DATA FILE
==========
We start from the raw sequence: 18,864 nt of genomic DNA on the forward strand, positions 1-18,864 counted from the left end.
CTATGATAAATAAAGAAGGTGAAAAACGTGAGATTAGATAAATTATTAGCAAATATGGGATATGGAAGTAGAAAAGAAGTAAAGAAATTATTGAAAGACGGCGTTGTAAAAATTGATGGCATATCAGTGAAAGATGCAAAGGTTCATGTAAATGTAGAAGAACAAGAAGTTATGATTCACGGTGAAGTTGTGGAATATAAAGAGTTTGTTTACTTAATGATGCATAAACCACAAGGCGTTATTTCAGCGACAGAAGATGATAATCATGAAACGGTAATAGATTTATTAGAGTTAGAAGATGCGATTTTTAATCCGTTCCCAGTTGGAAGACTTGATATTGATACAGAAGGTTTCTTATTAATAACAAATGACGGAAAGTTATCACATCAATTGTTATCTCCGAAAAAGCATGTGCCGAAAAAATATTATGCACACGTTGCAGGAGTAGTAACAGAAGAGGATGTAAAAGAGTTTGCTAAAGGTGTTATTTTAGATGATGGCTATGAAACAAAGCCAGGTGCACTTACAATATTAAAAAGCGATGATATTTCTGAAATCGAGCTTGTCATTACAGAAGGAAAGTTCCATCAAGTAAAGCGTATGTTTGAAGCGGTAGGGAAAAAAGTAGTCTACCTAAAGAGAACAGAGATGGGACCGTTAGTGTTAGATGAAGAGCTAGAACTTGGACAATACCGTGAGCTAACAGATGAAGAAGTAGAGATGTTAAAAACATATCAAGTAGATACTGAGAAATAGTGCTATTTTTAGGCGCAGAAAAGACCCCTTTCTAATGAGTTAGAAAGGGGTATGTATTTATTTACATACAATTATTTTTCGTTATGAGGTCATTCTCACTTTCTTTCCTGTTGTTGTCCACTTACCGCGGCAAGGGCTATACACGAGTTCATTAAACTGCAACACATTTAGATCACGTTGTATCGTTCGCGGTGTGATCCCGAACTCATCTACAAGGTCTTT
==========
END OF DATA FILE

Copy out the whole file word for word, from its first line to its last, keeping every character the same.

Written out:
We start from the raw sequence: 18,864 nt of genomic DNA on the forward strand, positions 1-18,864 counted from the left end.
CTATGATAAATAAAGAAGGTGAAAAACGTGAGATTAGATAAATTATTAGCAAATATGGGATATGGAAGTAGAAAAGAAGTAAAGAAATTATTGAAAGACGGCGTTGTAAAAATTGATGGCATATCAGTGAAAGATGCAAAGGTTCATGTAAATGTAGAAGAACAAGAAGTTATGATTCACGGTGAAGTTGTGGAATATAAAGAGTTTGTTTACTTAATGATGCATAAACCACAAGGCGTTATTTCAGCGACAGAAGATGATAATCATGAAACGGTAATAGATTTATTAGAGTTAGAAGATGCGATTTTTAATCCGTTCCCAGTTGGAAGACTTGATATTGATACAGAAGGTTTCTTATTAATAACAAATGACGGAAAGTTATCACATCAATTGTTATCTCCGAAAAAGCATGTGCCGAAAAAATATTATGCACACGTTGCAGGAGTAGTAACAGAAGAGGATGTAAAAGAGTTTGCTAAAGGTGTTATTTTAGATGATGGCTATGAAACAAAGCCAGGTGCACTTACAATATTAAAAAGCGATGATATTTCTGAAATCGAGCTTGTCATTACAGAAGGAAAGTTCCATCAAGTAAAGCGTATGTTTGAAGCGGTAGGGAAAAAAGTAGTCTACCTAAAGAGAACAGAGATGGGACCGTTAGTGTTAGATGAAGAGCTAGAACTTGGACAATACCGTGAGCTAACAGATGAAGAAGTAGAGATGTTAAAAACATATCAAGTAGATACTGAGAAATAGTGCTATTTTTAGGCGCAGAAAAGACCCCTTTCTAATGAGTTAGAAAGGGGTATGTATTTATTTACATACAATTATTTTTCGTTATGAGGTCATTCTCACTTTCTTTCCTGTTGTTGTCCACTTACCGCGGCAAGGGCTATACACGAGTTCATTAAACTGCAACACATTTAGATCACGTTGTATCGTTCGCGGTGTGATCCCGAACTCATCTACAAGGTCTTT